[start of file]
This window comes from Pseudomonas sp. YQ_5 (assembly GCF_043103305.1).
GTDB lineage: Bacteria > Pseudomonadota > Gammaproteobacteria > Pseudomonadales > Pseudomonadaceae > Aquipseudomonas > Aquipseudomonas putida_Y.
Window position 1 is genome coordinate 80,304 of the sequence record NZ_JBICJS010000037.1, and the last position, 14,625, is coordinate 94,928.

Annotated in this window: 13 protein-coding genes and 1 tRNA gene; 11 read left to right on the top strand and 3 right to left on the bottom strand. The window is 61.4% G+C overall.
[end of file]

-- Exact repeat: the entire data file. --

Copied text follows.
This window comes from Pseudomonas sp. YQ_5 (assembly GCF_043103305.1).
GTDB lineage: Bacteria > Pseudomonadota > Gammaproteobacteria > Pseudomonadales > Pseudomonadaceae > Aquipseudomonas > Aquipseudomonas putida_Y.
Window position 1 is genome coordinate 80,304 of the sequence record NZ_JBICJS010000037.1, and the last position, 14,625, is coordinate 94,928.

Annotated in this window: 13 protein-coding genes and 1 tRNA gene; 11 read left to right on the top strand and 3 right to left on the bottom strand. The window is 61.4% G+C overall.